"Blue Latitudes: Boldly Going Where Captain Cook Has Gone Before"
(Reviewed by Mary Whipple FEB 01, 2003)
"Ambition leads me as far as I think possible for man to go."
From 1768 to his death in Hawaii in 1779, Captain James Cook made three epic journeys, charting most of the south Pacific, the coast of Alaska, and parts of Antarctica, claiming much of it in the name of the king. Covering 200,000 miles, Cook "explored more of the earth's surface than anyone in history," and redrew the map of the world. But Captain Cook remains a relatively obscure historical figure, even in his native land, and is the subject of legend, much of it fanciful, in the places he charted.
In celebrating Cook's achievements, Horwitz also analyzes the man and his values, and evaluates his influence, as he attempts to put Cook's discoveries into their rightful perspective.
Accompanied by Roger Williamson, an Aussie free spirit dedicated to wine, women, and fun, author Horwitz travels to those places "discovered" by Captain Cook, describing Cook's reception by indigenous cultures, and observing the cultures as they exist today--in virtually all cases, despoiled by contact with the "civilized" world.
Tahiti, Bora Bora, New Zealand, Australia, Tonga, the Aleutian Islands, and Hawaii, before and after western contact, are presented in detail, using Capt. Cook's own journals, the journals of naturalist Joseph Banks (who accompanied him on his important first voyage), drawings by Cook's artists, and the research of Cook biographer John Beaglehole to establish the pre-contact cultures. Horwitz's personal observations, interviews with local inhabitants, and on-site research assess the lasting effects.
accessible as a personality because of his friendship with
Banks, who often served as his sounding board, and, it appears, loosened him up a bit. Naturally expansive and enthusiastic, and uninhibited by responsibilities and the sense of morality which seemed to dominate Cook, Banks serves as a foil to Cook. While Cook conscientiously records the contours of islands, Banks is far more interested in getting to know the local residents.
Horwitz's friend Williamson, on the trip primarily for fun, not scholarship, serves the same purpose in Horwitz's book, creating humorous diversions both for Horwitz and the reader and spicing up Horwitz's serious research.
Fascinating as a biography of the complex Captain Cook, as a lively record of the age of exploration, as a modern adventure to "romantic" south Pacific islands, and as research on cultural anthropology, this is an exhilarating and fast-paced narrative, one which will reward careful reading and cause the reader to examine the dubious results of "civilization." Horwitz obviously enjoyed his research, and the reader will, too, however vicariously.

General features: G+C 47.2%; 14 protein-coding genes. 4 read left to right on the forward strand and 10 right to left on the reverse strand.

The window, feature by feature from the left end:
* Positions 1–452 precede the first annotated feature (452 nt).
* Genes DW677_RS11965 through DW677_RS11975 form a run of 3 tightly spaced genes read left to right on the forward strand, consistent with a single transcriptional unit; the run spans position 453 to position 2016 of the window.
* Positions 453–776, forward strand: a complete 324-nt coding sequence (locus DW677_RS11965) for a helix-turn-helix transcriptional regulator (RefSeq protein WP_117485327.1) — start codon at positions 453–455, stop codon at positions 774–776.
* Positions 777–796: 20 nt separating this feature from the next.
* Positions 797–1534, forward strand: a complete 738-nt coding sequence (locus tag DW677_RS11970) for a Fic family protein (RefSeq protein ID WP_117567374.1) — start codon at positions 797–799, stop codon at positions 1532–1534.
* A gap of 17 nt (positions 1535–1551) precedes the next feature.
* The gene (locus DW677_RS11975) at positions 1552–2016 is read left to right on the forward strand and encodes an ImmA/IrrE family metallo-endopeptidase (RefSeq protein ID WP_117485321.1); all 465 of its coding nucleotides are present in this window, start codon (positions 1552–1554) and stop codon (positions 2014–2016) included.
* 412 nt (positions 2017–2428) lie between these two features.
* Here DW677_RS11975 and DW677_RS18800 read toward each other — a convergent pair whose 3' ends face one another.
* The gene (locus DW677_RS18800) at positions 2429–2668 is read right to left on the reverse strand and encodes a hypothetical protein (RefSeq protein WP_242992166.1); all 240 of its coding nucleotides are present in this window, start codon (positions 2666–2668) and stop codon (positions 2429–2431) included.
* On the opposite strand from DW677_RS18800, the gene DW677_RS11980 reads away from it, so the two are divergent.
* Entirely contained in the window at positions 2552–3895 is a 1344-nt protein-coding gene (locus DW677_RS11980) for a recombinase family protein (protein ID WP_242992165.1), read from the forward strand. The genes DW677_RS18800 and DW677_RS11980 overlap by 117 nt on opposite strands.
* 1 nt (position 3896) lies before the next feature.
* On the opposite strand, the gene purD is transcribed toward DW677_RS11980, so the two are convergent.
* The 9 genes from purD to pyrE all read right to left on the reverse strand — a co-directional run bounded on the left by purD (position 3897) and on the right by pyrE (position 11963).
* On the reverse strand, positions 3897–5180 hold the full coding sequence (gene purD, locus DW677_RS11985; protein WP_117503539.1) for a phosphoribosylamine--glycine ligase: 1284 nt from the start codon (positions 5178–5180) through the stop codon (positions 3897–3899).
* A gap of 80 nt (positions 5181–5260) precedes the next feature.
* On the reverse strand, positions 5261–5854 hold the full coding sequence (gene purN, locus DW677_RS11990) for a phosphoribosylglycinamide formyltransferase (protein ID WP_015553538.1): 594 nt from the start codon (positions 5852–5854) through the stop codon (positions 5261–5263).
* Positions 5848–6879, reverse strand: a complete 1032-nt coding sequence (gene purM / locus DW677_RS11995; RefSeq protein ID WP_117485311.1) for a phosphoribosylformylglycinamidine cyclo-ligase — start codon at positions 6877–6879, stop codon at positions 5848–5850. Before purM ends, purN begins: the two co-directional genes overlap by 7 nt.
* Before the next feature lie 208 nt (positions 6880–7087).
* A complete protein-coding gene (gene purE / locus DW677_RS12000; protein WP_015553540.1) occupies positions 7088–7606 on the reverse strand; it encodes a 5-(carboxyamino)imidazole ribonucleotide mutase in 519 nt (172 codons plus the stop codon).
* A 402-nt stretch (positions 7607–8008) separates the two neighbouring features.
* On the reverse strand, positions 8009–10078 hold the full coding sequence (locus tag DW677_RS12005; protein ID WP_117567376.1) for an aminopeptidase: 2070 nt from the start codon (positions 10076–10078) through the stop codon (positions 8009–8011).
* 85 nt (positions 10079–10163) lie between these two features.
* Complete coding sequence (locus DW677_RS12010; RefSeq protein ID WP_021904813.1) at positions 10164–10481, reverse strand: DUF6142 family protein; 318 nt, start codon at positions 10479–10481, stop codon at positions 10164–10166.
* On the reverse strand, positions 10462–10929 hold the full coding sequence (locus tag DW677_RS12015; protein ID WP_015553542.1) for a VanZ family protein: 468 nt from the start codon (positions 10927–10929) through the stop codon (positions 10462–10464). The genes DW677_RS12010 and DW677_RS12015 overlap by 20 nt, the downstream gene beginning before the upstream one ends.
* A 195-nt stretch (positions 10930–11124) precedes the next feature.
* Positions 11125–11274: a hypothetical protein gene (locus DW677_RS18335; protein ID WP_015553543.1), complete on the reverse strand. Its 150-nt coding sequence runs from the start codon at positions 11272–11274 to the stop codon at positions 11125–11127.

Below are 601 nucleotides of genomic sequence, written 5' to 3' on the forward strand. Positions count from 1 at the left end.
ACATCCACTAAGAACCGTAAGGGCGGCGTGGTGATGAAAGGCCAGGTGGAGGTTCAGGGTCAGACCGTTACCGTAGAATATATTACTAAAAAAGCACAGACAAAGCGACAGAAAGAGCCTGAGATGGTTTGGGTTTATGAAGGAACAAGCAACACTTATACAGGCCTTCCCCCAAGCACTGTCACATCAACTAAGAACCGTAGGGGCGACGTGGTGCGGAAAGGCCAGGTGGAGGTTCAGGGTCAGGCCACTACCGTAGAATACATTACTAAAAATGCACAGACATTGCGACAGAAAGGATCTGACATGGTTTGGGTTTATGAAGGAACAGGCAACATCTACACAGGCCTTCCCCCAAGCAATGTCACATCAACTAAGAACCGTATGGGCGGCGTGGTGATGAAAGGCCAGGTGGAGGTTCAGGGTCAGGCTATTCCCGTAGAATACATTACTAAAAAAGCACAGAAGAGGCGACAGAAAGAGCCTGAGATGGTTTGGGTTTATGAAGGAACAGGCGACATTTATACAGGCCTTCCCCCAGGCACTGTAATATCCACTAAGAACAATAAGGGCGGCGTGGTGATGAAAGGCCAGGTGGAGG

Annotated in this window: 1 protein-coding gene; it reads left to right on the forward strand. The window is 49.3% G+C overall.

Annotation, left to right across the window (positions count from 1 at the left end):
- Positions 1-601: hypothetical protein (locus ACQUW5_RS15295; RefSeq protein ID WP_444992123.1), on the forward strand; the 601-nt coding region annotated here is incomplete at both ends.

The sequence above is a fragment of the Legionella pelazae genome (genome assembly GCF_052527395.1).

- Amazon readers rating: from 127 reviews
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Bibliography: (with links to Amazon.com)
- One for the Road: An Outback Adventure (1988)
- Baghdad Without a Map: And Other Misadventures in the Arabia (1991)
- Confederates in the Attic: Dispatches from the Unfinished Civil War(1998)
- Blue Latitudes: Boldly Going Where Captain Cook Has Gone Before (2002)
- A Voyage Long and Strange (2008)
- Midnight Rising: John Brown and the Raid Tht Sparked the Civil War (2011)
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- The official and excellent Web site for Tony Horwitz
- wdog.com review of Confederates in the Attic
- by Stander interview on Blue Latitudes
- Contrary review of A Voyage Long and Strange
- The New York Times review of Midnight Rising
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About the Author:
Tony Horwitz is a graduate of Brown University and Columbia University's Graduate School of Journalism. He first wrote about the South and the Civil War as a third-grader in Maryland when he pencilled a book that began: "The War was started when after all the states had sececed (sic)." He went on to write about war full-time as a foreign correspondent for The Wall Street Journal, reporting on conflicts in Bosnia, the Middle East, Africa, and Northern Ireland. After a decade abroad, Horwitz moved to a crossroads in the Blue Ridge Mountains of Virginia, where he now works as a staff writer for The New Yorker.
His awards include the Pulitzer Prize for national reporting in 1995 for a series on working conditions in low-wage America and the Overseas Press Club Award for best foreign news reporting in 1992 for his coverage of the Gulf War. Before becoming a reporter, Horwitz lived and worked in rural Kentucky and Mississippi and produced a PBS documentary about Southern timber workers.
Horwitz and his wife--Geraldine Brooks, also a journalist and author--have a son, Nathaniel. They live in Waterford, Virginia.